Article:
14ymedio, Carlos Alberto Montaner, Miami, August 18, 2019 — Fighting globalization isn’t just counterproductive: it’s useless. It’s counterproductive, because one of the unforeseen consequences of globalization is the beneficial battle against corruption. Globalization leads us to behave better. When countries were isolated, it really mattered little if country A or B was corrupt. Today, now that they are joined in large circuits, the corruption of the other harms us much more directly.
His majesty the Internet and social media reign. Everything is known instantly and there is an electoral cost for shamelessness. Within the European Union, and within every society, there is less and less patience with nations like Greece, Romania, Italy, Portugal, and Spain that have corrupt practices. Meanwhile, for years the figure of “conflict of interests” has been in the penal code. Until relatively recently German companies could deduct bribes from their habitual costs of doing business. That is no longer possible.
The trend, then, set by globalization is favorable. There is no longer glamour in corruption. In Cuba, when I was an adolescent, there did not exist a moral sanction against dishonesty in the administration of public resources. Jokes were told about thieving politicians and many people aspired to be a “tax inspector” or anything with the object of “making a killing.” That attitude, present in almost all of Latin America, is no longer acceptable. It exists, but it has a social cost. At least it’s a start.
Roughly speaking, in the world there are 180 nations who deserve to be called nations. Approximately 150 are fundamentally corrupt. It has always been that way. Economic power feeds big shots and big shots increase the resources of economic power. They are two social spheres that complement and mutually reinforce each other. This happens in dictatorial regimes and in the planet’s imperfect democracies.
Corruption does a lot of damage. It generates a growing atmosphere of cynicism. It belies the principle that all citizens are equal before the law, which is fatal for democracy. It hinders competition. It discourages personal effort: why study and do things well if economic success depends on relationships? It raises prices. All are problems.
The most honest countries, according to Transparency International, are the Scandinavian ones and those spawned by Great Britain: New Zealand, Canada, Australia, the United States, and Ireland. The countries of northern Europe are also on the list of the best, although on a second tier: Holland, Germany, the Baltic states.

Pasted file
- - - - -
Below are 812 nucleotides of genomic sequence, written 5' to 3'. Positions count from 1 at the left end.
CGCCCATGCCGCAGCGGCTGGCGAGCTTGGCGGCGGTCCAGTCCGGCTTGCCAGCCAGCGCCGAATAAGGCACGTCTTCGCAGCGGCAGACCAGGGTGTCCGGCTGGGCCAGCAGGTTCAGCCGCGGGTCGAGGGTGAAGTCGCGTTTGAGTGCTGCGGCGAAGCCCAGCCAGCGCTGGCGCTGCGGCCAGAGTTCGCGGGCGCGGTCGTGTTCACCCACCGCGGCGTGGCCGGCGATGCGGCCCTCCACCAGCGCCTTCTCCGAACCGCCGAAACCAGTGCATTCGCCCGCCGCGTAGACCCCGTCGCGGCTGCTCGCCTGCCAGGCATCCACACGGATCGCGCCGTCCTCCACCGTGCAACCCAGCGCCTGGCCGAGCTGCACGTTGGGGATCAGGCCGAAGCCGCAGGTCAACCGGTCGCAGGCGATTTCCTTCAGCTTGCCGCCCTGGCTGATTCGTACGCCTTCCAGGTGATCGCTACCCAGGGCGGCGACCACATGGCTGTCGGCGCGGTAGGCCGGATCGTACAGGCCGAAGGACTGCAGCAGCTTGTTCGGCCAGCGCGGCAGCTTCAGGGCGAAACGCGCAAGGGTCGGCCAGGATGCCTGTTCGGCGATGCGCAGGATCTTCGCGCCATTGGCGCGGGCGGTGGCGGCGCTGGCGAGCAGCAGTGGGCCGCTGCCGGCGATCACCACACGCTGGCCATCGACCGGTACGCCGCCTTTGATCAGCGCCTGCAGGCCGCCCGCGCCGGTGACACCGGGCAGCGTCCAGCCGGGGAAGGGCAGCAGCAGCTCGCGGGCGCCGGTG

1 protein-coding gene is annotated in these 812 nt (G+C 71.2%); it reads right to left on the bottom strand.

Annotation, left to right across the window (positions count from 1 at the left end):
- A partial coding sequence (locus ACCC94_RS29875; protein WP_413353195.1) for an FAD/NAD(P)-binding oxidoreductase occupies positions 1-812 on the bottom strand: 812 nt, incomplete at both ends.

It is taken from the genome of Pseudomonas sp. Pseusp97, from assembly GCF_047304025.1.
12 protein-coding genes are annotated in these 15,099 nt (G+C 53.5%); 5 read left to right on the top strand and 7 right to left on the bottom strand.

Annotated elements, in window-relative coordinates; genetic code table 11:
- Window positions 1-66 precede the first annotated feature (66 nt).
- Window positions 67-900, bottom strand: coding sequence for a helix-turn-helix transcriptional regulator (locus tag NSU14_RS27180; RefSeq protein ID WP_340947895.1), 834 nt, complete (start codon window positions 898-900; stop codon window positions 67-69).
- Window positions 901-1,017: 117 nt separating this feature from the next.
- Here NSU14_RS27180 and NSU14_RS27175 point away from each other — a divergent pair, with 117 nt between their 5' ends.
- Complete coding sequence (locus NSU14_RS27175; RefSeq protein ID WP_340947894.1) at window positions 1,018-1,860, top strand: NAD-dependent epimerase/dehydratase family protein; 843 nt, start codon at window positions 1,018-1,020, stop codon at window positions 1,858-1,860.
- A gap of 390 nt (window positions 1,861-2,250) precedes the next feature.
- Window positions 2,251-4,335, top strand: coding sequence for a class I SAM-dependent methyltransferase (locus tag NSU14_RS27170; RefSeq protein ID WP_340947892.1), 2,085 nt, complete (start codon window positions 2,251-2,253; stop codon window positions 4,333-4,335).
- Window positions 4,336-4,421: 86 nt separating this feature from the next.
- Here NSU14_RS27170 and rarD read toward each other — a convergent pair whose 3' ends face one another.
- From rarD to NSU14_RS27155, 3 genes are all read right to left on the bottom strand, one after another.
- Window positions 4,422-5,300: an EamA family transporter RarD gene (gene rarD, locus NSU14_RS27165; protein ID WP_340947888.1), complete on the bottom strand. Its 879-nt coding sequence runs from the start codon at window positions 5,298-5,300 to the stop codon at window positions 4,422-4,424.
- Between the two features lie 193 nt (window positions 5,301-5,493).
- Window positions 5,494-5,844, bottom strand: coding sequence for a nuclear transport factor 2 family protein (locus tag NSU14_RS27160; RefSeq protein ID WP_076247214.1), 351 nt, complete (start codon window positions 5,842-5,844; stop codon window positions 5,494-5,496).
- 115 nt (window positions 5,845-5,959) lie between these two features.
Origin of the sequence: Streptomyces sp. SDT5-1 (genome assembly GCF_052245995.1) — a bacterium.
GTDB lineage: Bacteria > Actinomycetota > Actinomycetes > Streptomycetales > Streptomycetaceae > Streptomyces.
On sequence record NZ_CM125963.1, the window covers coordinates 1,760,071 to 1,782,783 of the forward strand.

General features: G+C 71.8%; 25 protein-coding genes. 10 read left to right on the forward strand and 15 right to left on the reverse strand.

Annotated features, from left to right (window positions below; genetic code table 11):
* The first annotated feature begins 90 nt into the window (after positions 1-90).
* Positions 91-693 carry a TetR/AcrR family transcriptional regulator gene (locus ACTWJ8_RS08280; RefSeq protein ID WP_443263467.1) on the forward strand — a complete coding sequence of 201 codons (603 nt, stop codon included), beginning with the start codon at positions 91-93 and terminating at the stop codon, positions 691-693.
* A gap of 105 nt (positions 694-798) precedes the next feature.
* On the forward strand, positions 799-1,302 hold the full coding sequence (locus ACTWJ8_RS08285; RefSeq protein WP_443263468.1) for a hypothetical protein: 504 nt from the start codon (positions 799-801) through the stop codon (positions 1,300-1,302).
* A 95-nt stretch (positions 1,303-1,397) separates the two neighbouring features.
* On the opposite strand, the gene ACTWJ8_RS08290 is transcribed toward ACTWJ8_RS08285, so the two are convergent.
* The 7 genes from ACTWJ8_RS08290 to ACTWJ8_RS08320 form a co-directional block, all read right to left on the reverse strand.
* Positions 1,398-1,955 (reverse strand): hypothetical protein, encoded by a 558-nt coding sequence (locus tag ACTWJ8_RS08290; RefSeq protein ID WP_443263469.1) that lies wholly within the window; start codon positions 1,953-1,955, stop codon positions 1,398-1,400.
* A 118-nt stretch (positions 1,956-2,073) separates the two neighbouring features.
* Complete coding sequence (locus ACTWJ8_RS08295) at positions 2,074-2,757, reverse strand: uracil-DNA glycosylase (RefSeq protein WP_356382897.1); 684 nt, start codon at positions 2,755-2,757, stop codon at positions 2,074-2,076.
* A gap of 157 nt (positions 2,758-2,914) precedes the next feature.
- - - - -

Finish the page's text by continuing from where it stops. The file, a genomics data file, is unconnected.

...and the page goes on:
At the head of the most honest pack is the kingdom of Denmark, but very close to it is Singapore, which contradicts the hypothesis that it is a question of culture. Within Europe, the nations of “Latin” origin are the most dishonest: Spain, Portugal, Italy, Greece, Romania. Even France.
But it’s necessary to go further. It’s not only about “moral rearmament” or the elimination of North American or European visas. That’s not sufficient. It is important to place legal barriers against corruption. In Denmark, for example, the commission that studies and assigns auctions is constituted of experts who have no access to those who offer their services and vice versa.
Antonio Maura Montaner, an honest Spanish politician at the end of the 19th century and the beginning of the 20th, spoke of his country’s necessity of “broad daylight.” Today he would have recommended the Internet. Every public action should be recorded on a web page so that any citizen can find out what is done with taxpayers’ money, with their money, including auctions.
It is necessary to create barriers between corrupters and corrupt. There’s no need to prevent lobbies from existing, but they must exhibit their comparative advantages via the Internet and not in dark meetings with those who can use their services or products.
In Spain they used to speak, jokingly, of “envelope-taking” journalists. Corrupters would hand them an envelope and they would pocket it with a smile. The Internet, mobile phones, and international circuits — all instruments of globalization — have wiped them off the map. Magnificent.
Translated by: Sheilagh Herrera
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